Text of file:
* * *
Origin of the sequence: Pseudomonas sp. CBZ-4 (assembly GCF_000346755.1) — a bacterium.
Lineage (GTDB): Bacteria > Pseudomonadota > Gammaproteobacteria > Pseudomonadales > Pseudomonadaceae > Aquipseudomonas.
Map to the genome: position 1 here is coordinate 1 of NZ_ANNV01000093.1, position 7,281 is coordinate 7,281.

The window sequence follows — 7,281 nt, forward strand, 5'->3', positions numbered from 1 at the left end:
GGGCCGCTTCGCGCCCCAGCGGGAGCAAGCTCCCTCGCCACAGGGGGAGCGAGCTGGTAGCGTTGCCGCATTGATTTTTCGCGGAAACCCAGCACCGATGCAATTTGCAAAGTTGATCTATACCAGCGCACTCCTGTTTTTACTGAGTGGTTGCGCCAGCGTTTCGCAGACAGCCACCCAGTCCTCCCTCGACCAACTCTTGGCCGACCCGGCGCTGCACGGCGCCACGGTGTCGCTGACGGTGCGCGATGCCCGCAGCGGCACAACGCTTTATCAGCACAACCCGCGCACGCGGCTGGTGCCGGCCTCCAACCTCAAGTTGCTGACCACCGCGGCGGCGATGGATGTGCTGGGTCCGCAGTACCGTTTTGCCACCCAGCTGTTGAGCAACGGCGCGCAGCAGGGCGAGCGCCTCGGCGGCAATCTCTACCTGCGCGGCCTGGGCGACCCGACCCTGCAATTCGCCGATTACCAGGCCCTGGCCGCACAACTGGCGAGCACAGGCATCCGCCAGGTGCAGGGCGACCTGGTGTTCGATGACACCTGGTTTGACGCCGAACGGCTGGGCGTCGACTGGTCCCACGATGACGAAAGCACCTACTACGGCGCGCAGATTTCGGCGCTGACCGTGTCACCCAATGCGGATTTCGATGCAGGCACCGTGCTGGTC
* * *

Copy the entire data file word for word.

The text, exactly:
Origin of the sequence: Pseudomonas sp. CBZ-4 (assembly GCF_000346755.1) — a bacterium.
Lineage (GTDB): Bacteria > Pseudomonadota > Gammaproteobacteria > Pseudomonadales > Pseudomonadaceae > Aquipseudomonas.
Map to the genome: position 1 here is coordinate 1 of NZ_ANNV01000093.1, position 7,281 is coordinate 7,281.

The window sequence follows — 7,281 nt, forward strand, 5'->3', positions numbered from 1 at the left end:
GGGCCGCTTCGCGCCCCAGCGGGAGCAAGCTCCCTCGCCACAGGGGGAGCGAGCTGGTAGCGTTGCCGCATTGATTTTTCGCGGAAACCCAGCACCGATGCAATTTGCAAAGTTGATCTATACCAGCGCACTCCTGTTTTTACTGAGTGGTTGCGCCAGCGTTTCGCAGACAGCCACCCAGTCCTCCCTCGACCAACTCTTGGCCGACCCGGCGCTGCACGGCGCCACGGTGTCGCTGACGGTGCGCGATGCCCGCAGCGGCACAACGCTTTATCAGCACAACCCGCGCACGCGGCTGGTGCCGGCCTCCAACCTCAAGTTGCTGACCACCGCGGCGGCGATGGATGTGCTGGGTCCGCAGTACCGTTTTGCCACCCAGCTGTTGAGCAACGGCGCGCAGCAGGGCGAGCGCCTCGGCGGCAATCTCTACCTGCGCGGCCTGGGCGACCCGACCCTGCAATTCGCCGATTACCAGGCCCTGGCCGCACAACTGGCGAGCACAGGCATCCGCCAGGTGCAGGGCGACCTGGTGTTCGATGACACCTGGTTTGACGCCGAACGGCTGGGCGTCGACTGGTCCCACGATGACGAAAGCACCTACTACGGCGCGCAGATTTCGGCGCTGACCGTGTCACCCAATGCGGATTTCGATGCAGGCACCGTGCTGGTC